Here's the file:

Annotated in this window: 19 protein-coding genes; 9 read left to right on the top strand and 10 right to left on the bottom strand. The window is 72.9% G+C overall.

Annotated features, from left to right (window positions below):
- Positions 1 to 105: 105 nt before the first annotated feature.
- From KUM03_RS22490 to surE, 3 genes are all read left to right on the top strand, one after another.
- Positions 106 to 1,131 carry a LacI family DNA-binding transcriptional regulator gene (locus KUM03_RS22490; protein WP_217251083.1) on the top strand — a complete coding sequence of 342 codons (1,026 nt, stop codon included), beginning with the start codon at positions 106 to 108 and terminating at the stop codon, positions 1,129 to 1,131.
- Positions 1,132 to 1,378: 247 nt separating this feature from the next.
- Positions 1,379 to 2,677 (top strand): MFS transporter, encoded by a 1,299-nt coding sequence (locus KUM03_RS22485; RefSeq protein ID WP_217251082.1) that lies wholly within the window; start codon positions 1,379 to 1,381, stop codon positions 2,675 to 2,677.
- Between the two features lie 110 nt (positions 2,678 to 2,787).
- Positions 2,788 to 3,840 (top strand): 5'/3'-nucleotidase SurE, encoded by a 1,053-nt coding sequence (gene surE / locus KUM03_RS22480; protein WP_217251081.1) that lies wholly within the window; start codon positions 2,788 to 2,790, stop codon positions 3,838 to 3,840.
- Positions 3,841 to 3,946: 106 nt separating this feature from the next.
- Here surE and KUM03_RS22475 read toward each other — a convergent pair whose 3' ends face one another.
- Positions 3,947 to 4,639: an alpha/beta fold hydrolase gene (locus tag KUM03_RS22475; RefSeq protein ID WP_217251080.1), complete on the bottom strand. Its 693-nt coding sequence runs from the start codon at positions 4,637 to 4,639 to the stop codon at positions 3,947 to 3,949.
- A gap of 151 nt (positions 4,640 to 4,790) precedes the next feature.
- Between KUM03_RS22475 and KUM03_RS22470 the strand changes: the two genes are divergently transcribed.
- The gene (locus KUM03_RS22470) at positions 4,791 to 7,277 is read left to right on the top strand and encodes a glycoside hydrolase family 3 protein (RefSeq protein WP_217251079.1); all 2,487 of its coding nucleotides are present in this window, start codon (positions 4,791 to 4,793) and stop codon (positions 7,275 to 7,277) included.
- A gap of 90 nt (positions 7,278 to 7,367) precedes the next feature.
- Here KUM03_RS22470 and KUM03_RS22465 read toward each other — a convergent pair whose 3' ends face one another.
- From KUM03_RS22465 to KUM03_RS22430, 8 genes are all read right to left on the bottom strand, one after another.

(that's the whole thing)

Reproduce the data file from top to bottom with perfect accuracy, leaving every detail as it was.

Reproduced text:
Annotated in this window: 19 protein-coding genes; 9 read left to right on the top strand and 10 right to left on the bottom strand. The window is 72.9% G+C overall.

Annotated features, from left to right (window positions below):
- Positions 1 to 105: 105 nt before the first annotated feature.
- From KUM03_RS22490 to surE, 3 genes are all read left to right on the top strand, one after another.
- Positions 106 to 1,131 carry a LacI family DNA-binding transcriptional regulator gene (locus KUM03_RS22490; protein WP_217251083.1) on the top strand — a complete coding sequence of 342 codons (1,026 nt, stop codon included), beginning with the start codon at positions 106 to 108 and terminating at the stop codon, positions 1,129 to 1,131.
- Positions 1,132 to 1,378: 247 nt separating this feature from the next.
- Positions 1,379 to 2,677 (top strand): MFS transporter, encoded by a 1,299-nt coding sequence (locus KUM03_RS22485; RefSeq protein ID WP_217251082.1) that lies wholly within the window; start codon positions 1,379 to 1,381, stop codon positions 2,675 to 2,677.
- Between the two features lie 110 nt (positions 2,678 to 2,787).
- Positions 2,788 to 3,840 (top strand): 5'/3'-nucleotidase SurE, encoded by a 1,053-nt coding sequence (gene surE / locus KUM03_RS22480; protein WP_217251081.1) that lies wholly within the window; start codon positions 2,788 to 2,790, stop codon positions 3,838 to 3,840.
- Positions 3,841 to 3,946: 106 nt separating this feature from the next.
- Here surE and KUM03_RS22475 read toward each other — a convergent pair whose 3' ends face one another.
- Positions 3,947 to 4,639: an alpha/beta fold hydrolase gene (locus tag KUM03_RS22475; RefSeq protein ID WP_217251080.1), complete on the bottom strand. Its 693-nt coding sequence runs from the start codon at positions 4,637 to 4,639 to the stop codon at positions 3,947 to 3,949.
- A gap of 151 nt (positions 4,640 to 4,790) precedes the next feature.
- Between KUM03_RS22475 and KUM03_RS22470 the strand changes: the two genes are divergently transcribed.
- The gene (locus KUM03_RS22470) at positions 4,791 to 7,277 is read left to right on the top strand and encodes a glycoside hydrolase family 3 protein (RefSeq protein WP_217251079.1); all 2,487 of its coding nucleotides are present in this window, start codon (positions 4,791 to 4,793) and stop codon (positions 7,275 to 7,277) included.
- A gap of 90 nt (positions 7,278 to 7,367) precedes the next feature.
- Here KUM03_RS22470 and KUM03_RS22465 read toward each other — a convergent pair whose 3' ends face one another.
- From KUM03_RS22465 to KUM03_RS22430, 8 genes are all read right to left on the bottom strand, one after another.